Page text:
At “about thirty years of age” (Luke 3:23) Jesus submitted to baptism by John the Baptist in order “to fulfill all righteousness” (Matthew 3:15). From His baptism “Jesus was led up by the Spirit into the wilderness to be tempted by the devil” (Matthew 4:1). Following His successful repulsion of Satan’s attacks, Jesus began a ministry that would extend over the next three-plus years. In the synagogue in Nazareth He announced the purpose of His life on earth when He read the following from the scroll of the prophet Isaiah (61:1-2): “The Spirit of the Lord is upon Me, because He has anointed Me to preach the gospel to the poor. He has sent Me to heal the brokenhearted, to preach deliverance to the captives and recovery of sight to the blind, to set at liberty those who are oppressed, to preach the acceptable year of the Lord” (Luke 4:18-19). To the synagogue gathering He then
announced: “Today this Scripture is fulfilled in your ears” (Luke 2:21).
Early in His ministry Jesus selected from among His larger group of disciples/ followers, 12 men “whom He also named apostles” (Luke 6:13). They became His co-laborers in preaching that the long-awaited “kingdom of heaven is at hand” (Matthew 4:17; Matthew 10:5-7). Christ delivered the matchless Sermon on the Mount in which He set forth the principles that would guide the citizens of His kingdom (Matthew 5, 6, 7). In the course of His ministry, Christ taught many parables pertaining to the nature of His kingdom and its various characteristics(Matthew 13). Over and over, He affirmed that “My doctrine is not Mine, but His who sent Me” (John 7:16), that “I have not spoken on My own authority; but the Father who sent Me gave Me a command, what I should say and what I should speak” (John 12:49).
Jesus performed many miracles. He healed the sick, enabled the blind to see, unstopped the ears of the deaf, miraculously fed the hungry, and even raised the dead. People flocked to Him to receive some cure or physical blessing, but His miracles had a far greater purpose than simply the immediate benefits to the recipients. John tells us that Christ’s miracles were “signs” that signified something of tremendous import. John says: “And truly Jesus did many other signs in the presence of His disciples which are not written in this book (the Gospel of John); but these are written that you may believe that Jesus is the Christ, the Son of God, and that believing you may have life in His name” (John 20:30-31).
The following points will serve as a brief summary of why Jesus came to earth and lived as a man:
1. He came to fulfill the Old Testament Law and the Prophets–all that the Law and the Prophets for centuries had been pointing to (Matthew 5:17; Luke 24:44).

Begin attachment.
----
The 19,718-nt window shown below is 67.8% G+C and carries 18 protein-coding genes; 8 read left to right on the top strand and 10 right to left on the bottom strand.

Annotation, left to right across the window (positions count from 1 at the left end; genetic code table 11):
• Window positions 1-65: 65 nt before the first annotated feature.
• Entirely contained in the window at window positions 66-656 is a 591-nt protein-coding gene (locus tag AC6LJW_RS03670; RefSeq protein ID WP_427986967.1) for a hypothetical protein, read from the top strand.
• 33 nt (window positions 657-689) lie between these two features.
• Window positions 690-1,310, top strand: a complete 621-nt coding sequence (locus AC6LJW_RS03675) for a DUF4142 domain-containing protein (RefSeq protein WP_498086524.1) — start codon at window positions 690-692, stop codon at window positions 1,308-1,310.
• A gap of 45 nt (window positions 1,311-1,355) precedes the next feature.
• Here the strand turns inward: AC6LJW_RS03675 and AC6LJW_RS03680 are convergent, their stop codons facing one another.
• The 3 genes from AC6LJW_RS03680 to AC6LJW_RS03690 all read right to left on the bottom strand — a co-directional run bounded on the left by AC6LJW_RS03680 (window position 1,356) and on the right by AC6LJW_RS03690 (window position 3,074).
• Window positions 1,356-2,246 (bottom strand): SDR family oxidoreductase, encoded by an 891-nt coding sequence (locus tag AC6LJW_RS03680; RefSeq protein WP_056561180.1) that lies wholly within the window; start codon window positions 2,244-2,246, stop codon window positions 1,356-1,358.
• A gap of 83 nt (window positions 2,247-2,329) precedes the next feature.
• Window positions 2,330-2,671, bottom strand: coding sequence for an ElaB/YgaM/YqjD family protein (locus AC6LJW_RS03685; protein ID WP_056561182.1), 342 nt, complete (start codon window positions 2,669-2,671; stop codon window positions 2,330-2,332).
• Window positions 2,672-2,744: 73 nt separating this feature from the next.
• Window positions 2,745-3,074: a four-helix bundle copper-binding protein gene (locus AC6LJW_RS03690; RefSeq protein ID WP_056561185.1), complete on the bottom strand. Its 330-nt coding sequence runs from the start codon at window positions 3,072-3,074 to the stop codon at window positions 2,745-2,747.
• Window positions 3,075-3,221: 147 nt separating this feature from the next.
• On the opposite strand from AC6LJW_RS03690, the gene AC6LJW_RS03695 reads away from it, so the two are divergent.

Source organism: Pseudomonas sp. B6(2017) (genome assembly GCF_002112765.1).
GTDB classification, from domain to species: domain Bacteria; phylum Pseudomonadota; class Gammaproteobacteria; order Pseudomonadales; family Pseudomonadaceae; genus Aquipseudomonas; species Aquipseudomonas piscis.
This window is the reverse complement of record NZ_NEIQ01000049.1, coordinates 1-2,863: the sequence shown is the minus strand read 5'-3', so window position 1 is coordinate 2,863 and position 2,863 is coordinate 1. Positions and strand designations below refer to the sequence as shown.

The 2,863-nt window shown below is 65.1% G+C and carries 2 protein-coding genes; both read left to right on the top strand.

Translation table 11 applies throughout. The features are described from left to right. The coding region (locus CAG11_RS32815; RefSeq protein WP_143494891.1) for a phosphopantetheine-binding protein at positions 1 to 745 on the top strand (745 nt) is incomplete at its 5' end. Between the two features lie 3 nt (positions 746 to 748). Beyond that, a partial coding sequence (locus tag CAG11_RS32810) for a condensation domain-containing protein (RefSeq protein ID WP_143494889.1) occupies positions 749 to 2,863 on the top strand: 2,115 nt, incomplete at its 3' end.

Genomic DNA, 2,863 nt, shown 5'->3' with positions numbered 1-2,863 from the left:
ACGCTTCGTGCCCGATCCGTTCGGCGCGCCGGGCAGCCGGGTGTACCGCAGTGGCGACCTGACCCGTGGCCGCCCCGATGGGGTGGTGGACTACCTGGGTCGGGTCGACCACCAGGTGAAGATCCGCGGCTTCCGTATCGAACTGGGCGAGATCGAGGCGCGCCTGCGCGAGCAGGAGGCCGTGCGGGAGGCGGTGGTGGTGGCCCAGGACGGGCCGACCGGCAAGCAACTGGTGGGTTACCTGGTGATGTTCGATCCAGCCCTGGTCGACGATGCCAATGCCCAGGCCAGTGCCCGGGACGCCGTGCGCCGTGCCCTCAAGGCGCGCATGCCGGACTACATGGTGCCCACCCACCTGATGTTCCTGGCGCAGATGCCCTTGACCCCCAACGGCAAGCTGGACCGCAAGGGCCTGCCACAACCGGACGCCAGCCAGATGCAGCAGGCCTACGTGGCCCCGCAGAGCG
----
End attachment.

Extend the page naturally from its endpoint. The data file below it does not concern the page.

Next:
2. He came to communicate God’s final word to mankind and to establish God’s final covenant with humanity (Hebrews 1:1-2; Hebrews 7:22; Hebrews 8:7-13; Hebrews 9:15; Hebrews 10:9-10).
3. He came to leave us “an example, that [we] should follow His steps” (I Peter 2:21).
4. He came to “show us the Father” (John 14:7-9)
5. He came “to serve, and to give His life a ransom for many” (Matthew 20:28; Paul explains that “many” means “all”–I Timothy 2:6).
6. He came that He might suffer “once for sins, the just for the unjust, that He might bring (reconcile) us to God, being put to death in the flesh but made alive by the Spirit” (I Peter 3:18).
This all too brief summary of the life of Christ leads us to the point of His crucifixion. In our next Study we will examine the death of Christ and why in the unfathomable wisdom of God the death of Christ was necessary.
The Death Of Christ
“And when they had come to the place called Calvary, there they crucified Him and the criminals, one on the right hand and the other on the left” (Luke 23:33).
The four Gospel writers–Matthew, Mark, Luke, and John–tell of the birth, life, and death of Jesus Christ. His death was by means of crucifixion–a terrible and torturous form of execution devised by the Romans. We are sometimes guilty of sensationalizing the crucifixion of Christ–of trying to fill in as many of the gory details as possible, of trying to arouse as much emotion as possible. (Mel Gibson’s 2004 movie, The Passion of the Christ, a movie which I chose not to see, was, I am told, “heavy on the details” of the crucifixion). The Bible spares us of this. Scripture reports the death of Christ in a straightforward manner, foregoing the gory details. Though they were a reality, the details of the crucifixion are not the important factors in Christ’s death.
By examining the accounts of the death of Christ as given by the four inspired penmen, we are provided with a composite picture of what occurred. Jesus is led from Pilate’s judgment hall to the hill of Calvary outside the walls of Jerusalem. First bearing His own cross, Simon of Cyrene is later pressed into service to carry it to the hill of execution. A multitude follows the entourage to Golgotha (another name for Calvary). Two thieves also are taken along that day to be crucified. Some have speculated that they may have been members of Barrabas’ band, the murderous insurrectionist who was released by Pilate in the place of Christ (Luke 23:18-19), but the Bible does not sat that they were. The actual crucifixion process began around 9 A.M., with Jesus being nailed to a cross between the two thieves. Possibly as an act of compassion, He is offered wine mixed with gall to deaden the pain, but He refuses the bitter elixir. An inscription in Hebrew, Greek, and Latin is placed on the cross: “This is Jesus the Nazarene, the King of the Jews.” Someone has called this the first gospel tract–the first briefly written statement of who Jesus was and is.